For her second album, Good Person, country singer-songwriter Ingrid Andress chronicled her own life – even though she knew she was going against the “perfect” image so many aspiring artists try to present to the world. Instead of love songs proclaiming everything is wonderful, in these songs, Andress chronicles a romance that is crumbling. “I was in a relationship that wasn’t healthy,” she says. “It was kind of trippy because here I am, independent, doing my own thing, really confident – but it can happen to anybody where you wake up one day and you’re like, ‘Wait, this is not good. How did I get here?’”
She ended that relationship – which enabled her to give Good Person a more hopeful second half – but she still found herself unsettled as she watched people hurling insults at each other online as the pandemic forced everyone into isolation. Andress wasn’t the only one feeling so confused about life. “I realized, I don’t think anybody has the same definition of what a good person is,” she says.
Though Andress admits she’s nervous about releasing such honest and vulnerable songs, she’s excited to properly launch this album. It’s an opportunity she missed with her debut album, Lady Like, when it came out in March 2020 – and pandemic lockdowns immediately killed all her concerts – including an extensive tour with popular country act Dan + Shay. Still, that album yielded a double platinum-selling single (“More Hearts Than Mine”) and earned her three Grammy nominations in 2021. That same year, her single “Wishful Drinking,” a yearning duet with country star Sam Hunt, reached gold sales status in both the U.S. and Canada (it’s included as a bonus track on Good Person).
These are impressive accomplishments for an artist who grew up just outside of Denver, where the path from suburbia to musical stardom wasn’t clear. “In Highlands Ranch, Colorado, there’s not really a music scene,” she says. “If you were going to make it in music, your only shot was to audition for American Idol. Nobody knew there were other ways to do it.” Determined to do it differently, Andress attended the prestigious Berklee School of Music in Boston. There, she was taken aback by the ultra-competitive atmosphere.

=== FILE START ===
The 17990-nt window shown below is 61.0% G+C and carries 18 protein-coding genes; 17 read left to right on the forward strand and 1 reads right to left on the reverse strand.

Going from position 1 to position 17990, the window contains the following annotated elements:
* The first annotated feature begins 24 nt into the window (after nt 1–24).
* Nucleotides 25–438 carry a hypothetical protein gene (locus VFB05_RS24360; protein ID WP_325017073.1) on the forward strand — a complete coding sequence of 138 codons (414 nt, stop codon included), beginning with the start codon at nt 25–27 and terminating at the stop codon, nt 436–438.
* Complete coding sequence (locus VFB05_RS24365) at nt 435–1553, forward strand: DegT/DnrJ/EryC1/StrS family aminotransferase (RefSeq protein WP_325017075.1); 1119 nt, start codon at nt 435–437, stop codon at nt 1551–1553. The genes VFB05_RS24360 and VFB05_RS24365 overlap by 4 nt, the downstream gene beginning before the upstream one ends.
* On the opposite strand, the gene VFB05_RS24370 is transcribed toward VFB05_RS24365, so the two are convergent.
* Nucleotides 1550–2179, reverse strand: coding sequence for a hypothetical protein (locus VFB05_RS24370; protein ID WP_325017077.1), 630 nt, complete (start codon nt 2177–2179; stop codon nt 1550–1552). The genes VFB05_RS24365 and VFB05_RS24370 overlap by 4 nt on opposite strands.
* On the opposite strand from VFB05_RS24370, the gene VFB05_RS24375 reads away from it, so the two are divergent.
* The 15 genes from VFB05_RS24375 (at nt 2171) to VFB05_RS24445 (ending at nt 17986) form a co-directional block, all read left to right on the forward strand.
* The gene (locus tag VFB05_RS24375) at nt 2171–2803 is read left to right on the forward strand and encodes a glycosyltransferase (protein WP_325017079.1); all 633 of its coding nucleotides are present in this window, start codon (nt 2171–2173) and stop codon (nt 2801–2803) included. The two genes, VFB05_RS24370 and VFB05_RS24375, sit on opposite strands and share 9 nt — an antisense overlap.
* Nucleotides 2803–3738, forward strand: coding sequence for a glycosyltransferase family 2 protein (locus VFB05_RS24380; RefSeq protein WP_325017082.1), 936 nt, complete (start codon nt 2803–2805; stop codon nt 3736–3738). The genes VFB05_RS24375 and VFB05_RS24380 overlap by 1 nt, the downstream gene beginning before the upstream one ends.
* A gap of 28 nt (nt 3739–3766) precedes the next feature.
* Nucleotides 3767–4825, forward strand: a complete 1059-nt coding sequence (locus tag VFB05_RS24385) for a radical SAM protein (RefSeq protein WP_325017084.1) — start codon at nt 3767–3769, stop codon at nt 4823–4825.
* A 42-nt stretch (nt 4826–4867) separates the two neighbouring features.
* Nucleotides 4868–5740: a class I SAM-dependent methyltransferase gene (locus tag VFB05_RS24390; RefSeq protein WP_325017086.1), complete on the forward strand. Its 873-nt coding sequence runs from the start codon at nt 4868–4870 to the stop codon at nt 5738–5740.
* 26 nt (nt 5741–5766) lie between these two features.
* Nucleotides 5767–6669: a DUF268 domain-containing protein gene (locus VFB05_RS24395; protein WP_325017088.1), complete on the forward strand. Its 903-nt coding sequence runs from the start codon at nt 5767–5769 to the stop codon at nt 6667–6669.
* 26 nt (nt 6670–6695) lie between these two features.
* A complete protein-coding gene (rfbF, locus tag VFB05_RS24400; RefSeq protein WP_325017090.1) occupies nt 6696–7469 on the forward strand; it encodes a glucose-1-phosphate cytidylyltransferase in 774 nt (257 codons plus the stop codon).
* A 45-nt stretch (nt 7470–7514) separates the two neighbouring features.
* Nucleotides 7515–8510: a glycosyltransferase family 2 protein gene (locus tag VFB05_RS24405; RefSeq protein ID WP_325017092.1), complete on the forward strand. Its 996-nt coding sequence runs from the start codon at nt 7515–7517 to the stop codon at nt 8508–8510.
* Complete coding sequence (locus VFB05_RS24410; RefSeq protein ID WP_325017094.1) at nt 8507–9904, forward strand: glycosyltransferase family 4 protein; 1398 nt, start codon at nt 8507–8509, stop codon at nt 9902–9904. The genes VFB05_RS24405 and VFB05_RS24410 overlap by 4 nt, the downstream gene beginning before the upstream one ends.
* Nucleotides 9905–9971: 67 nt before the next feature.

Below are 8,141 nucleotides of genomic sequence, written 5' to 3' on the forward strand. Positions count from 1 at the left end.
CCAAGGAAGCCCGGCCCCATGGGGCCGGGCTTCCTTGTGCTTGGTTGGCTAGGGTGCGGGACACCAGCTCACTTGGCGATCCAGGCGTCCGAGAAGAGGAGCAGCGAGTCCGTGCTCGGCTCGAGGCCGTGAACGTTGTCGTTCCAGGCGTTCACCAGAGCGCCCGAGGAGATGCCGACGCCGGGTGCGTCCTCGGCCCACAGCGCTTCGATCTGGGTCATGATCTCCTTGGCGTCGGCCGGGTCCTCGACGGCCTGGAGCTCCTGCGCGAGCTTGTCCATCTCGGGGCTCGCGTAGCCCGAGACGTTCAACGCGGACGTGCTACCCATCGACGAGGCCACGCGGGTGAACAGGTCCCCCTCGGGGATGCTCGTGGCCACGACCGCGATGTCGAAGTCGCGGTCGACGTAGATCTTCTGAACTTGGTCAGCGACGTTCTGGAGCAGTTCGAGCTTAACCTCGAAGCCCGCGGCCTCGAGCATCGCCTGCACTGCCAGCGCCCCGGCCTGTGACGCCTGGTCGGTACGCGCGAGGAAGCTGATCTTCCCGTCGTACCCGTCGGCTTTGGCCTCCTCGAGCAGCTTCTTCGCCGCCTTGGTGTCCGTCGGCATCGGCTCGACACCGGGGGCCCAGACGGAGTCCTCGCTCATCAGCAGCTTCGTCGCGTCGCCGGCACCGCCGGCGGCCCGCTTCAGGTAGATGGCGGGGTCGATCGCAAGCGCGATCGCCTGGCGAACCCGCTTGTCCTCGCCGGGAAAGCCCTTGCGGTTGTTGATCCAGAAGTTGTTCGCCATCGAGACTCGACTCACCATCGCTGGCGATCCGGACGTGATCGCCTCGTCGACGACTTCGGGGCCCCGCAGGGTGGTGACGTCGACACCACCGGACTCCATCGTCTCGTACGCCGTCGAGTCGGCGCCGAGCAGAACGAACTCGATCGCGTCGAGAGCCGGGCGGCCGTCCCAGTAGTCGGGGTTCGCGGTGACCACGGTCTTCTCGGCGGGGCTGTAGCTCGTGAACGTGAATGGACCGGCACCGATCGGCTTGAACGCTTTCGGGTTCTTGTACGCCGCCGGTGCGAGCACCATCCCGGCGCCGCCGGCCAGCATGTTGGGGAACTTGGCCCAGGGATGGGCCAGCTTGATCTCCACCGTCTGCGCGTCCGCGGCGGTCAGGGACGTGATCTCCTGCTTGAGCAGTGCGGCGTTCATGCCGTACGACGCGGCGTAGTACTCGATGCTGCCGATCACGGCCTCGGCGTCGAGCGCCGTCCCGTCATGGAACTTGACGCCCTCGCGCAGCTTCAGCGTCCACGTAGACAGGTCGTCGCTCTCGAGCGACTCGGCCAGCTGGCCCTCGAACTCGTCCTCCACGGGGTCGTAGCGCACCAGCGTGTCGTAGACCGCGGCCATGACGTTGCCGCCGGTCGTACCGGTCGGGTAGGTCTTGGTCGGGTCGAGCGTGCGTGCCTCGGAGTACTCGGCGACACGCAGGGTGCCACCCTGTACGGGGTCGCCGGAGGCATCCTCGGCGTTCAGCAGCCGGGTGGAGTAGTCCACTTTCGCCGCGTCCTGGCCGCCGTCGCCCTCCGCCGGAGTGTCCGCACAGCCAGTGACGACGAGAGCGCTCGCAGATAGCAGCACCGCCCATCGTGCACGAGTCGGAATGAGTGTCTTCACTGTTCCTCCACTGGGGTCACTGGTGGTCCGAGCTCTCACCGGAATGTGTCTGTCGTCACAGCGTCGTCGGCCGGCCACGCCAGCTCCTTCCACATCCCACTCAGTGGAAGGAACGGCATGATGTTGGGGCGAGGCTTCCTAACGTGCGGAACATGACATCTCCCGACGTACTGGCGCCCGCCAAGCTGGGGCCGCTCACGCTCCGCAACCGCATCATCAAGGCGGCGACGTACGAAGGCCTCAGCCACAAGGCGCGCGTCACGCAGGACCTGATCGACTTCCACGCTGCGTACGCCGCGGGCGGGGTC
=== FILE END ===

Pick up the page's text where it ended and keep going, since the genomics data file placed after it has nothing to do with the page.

Deciding she’d rather learn by doing, not through schooling, Andress left Berklee and moved to Nashville to work as a songwriter. Once there, her blend of country and pop quickly gained her a publishing deal – but she still couldn’t convince record company execs to take her material seriously. “I actually was going to give up on Nashville because I was so frustrated,” she says. “I was like, ‘I don’t want to follow what everybody else is doing. Isn’t the goal to create something new and interesting?’”
She believed her country-pop hybrid sound could receive a warmer reception in L.A., so she started making plans to move there full-time. Ironically, that’s when Nashville finally fully embraced her: “The second that I found an apartment is when [record] labels in Nashville were like, ‘Hey, we really like your sound.’”
As for why they had this radical change of heart, she says “it was just a ‘right place, right time’ kind of thing. I think everything shifted because a lot of people started realizing that it was okay to blend other genres with country because [fans] were reacting well to it.”
With that problem solved, another one quickly cropped up: now that people wanted to record her the songs she wrote, she realized that nobody else should record the songs but her because the lyrics were so personal.. “I didn’t want to let other people record those songs about my story,” she says. That included turning down country superstar Keith Urban’s request to record one of her tracks – an almost unheard-of move for a fledgling songwriter.
Urban has remained supportive, though, even inviting her to open for him on his current extensive North American tour. As she prepares to hit the stage at their latest stop in Arkansas, she has one parting thought about Good Person: “I think we’re making up for lost time with this one!” And, with these songs, “I learned that being vulnerable is not necessarily a weak thing, it’s actually a very empowering thing,” she says. “It’s brave.”